You are connecting your customers. But are you connecting with your customers?
In the first post, I promised that I would share some lessons from my time working in emerging markets. On this project in a developed Asian market, I learnt how marketing can be the most important link in customer understanding. And I did not expect that the greatest marketing lesson would come from Indian construction workers.
“You actually met our customers?!”, the consumer marketing director said, not even trying to hide his surprise. My colleague responded, “Yes, and it’s amazing what we learnt!”
My colleague and I had been assigned a two-month project in a developed country to help a Tier 1 mobile operator attract the migrant worker customer segment. At the time, these blue collar workers seemed to prefer a competing Tier 2 mobile operator. Let’s rewind to that previous Friday night.
That evening, my colleague visited a park where these workers would usually gather. They were mainly construction workers from India, Bangladesh and Nepal.
We discovered they did not feel respected in their new country, as they had been in their home countries and communities. I can draw a parallel to how we in Sweden consider those who emigrated to the United States in the late 1800s. We saw them as pioneers, heroes almost. But when these Swedish emigrants arrived in the States they were largely perceived as second, even third class citizens. It was the same situation, but it was now a country in Asia and about 100 years after the Swedish migration to the US. These migrant workers had a much higher status in their home countries, because they sacrificed their own well-being for the greater good of their families.
After his time in the park, my colleague and I understood the motivation of these construction workers better than any online survey ever could. And we could now help the marketing team design offers that appealed to this demographic.
For instance, many of these workers were passionate about cricket, a sport they regarded as the most important in the world, but their new country wasn’t particularly interested in it. However, as the mobile operator had relationships with some of the key sports broadcasters, the step was not far away to offer a highlights service. Discounts on remittance services in time for national holidays in their home countries, and content specific to their country of origin are also variables that could be considered when building new offers.
I learnt that if you can build engaging experiences then you have a good chance of strengthening the relationship between your brand and the customer. In the case of the migrant workers, they were the kings of their home communities – and wanted offers that resonated with that status in their new country. Not taking such factors into account may mean a widening of the gap between your brand and a particular customer segment, as they might not feel that they are valued customers.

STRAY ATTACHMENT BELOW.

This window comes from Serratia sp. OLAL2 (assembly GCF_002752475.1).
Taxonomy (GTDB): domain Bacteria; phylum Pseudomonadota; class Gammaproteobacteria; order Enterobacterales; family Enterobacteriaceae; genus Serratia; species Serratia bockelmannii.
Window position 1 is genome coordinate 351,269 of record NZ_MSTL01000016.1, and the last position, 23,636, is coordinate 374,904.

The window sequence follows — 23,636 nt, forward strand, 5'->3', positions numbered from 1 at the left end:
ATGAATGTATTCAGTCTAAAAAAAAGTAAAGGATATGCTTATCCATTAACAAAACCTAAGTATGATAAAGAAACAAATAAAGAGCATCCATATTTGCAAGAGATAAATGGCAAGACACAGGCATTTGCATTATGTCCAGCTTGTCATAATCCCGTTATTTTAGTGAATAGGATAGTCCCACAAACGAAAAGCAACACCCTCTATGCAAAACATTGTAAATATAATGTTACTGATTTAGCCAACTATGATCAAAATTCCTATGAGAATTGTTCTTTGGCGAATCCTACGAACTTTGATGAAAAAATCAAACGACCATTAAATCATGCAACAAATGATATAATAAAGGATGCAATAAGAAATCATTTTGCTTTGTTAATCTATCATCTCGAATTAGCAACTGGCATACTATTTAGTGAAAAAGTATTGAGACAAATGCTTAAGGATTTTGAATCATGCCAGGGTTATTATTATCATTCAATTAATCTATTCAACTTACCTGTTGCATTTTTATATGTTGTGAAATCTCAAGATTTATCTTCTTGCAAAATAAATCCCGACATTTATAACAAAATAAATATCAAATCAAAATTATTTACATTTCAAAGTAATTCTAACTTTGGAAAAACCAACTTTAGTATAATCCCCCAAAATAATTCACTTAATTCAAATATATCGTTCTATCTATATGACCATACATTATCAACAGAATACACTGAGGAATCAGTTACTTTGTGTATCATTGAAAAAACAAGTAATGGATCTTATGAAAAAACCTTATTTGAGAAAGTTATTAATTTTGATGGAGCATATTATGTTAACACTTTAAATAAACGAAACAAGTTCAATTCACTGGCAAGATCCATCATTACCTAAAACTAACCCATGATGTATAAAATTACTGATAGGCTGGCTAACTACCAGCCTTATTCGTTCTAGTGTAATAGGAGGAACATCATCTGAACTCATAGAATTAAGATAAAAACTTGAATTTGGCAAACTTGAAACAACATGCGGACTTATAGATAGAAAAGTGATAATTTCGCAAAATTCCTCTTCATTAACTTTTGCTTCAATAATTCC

How can you offer a service that really connects with customers? I believe customers will value data less and less as gigabytes become commoditized. But if they’re paying for services that help them reinforce their identity, or their desired identity, it may be a different matter. For instance, to reduce revenue dependence on the price you charge per GB, you could package a music service with concert tickets or restaurant discounts. This could then be sold at a slightly higher rate than the music service alone and could also include unlimited music streaming. You could also give away an event ticket after a certain number of top ups, or after the bill exceeds a certain amount of money over a defined period.
If you can tie online experiences to physical experiences, for example, offering a cricket game ticket after 10 top ups at a certain value, then you’ve created something memorable. Remember:
- The best way to understand customers is to talk to them directly.
Connect your customer experience to something memorable: a brand, service, or even a physical experience. This can create a lasting positive association with your brand.
Reward the use of the service with offline surprises.
Consumer expectations on 5G
To give a you a more detailed overview on the consumer expectations of 5G, I recommend you check out the Ericsson ConsumerLab report on 5G's consumer potential
You can also check out this white paper from Analysys Mason on business models in 5G
When bandwidth and latency are no longer a limitation, what services will you introduce?
Ericsson’s Consumer and IndustryLab researches key trends through both qualitative and quantitative research. Find out more about Ericsson ConsumerLab
This was the second blog post in a series of three posts, Read the first post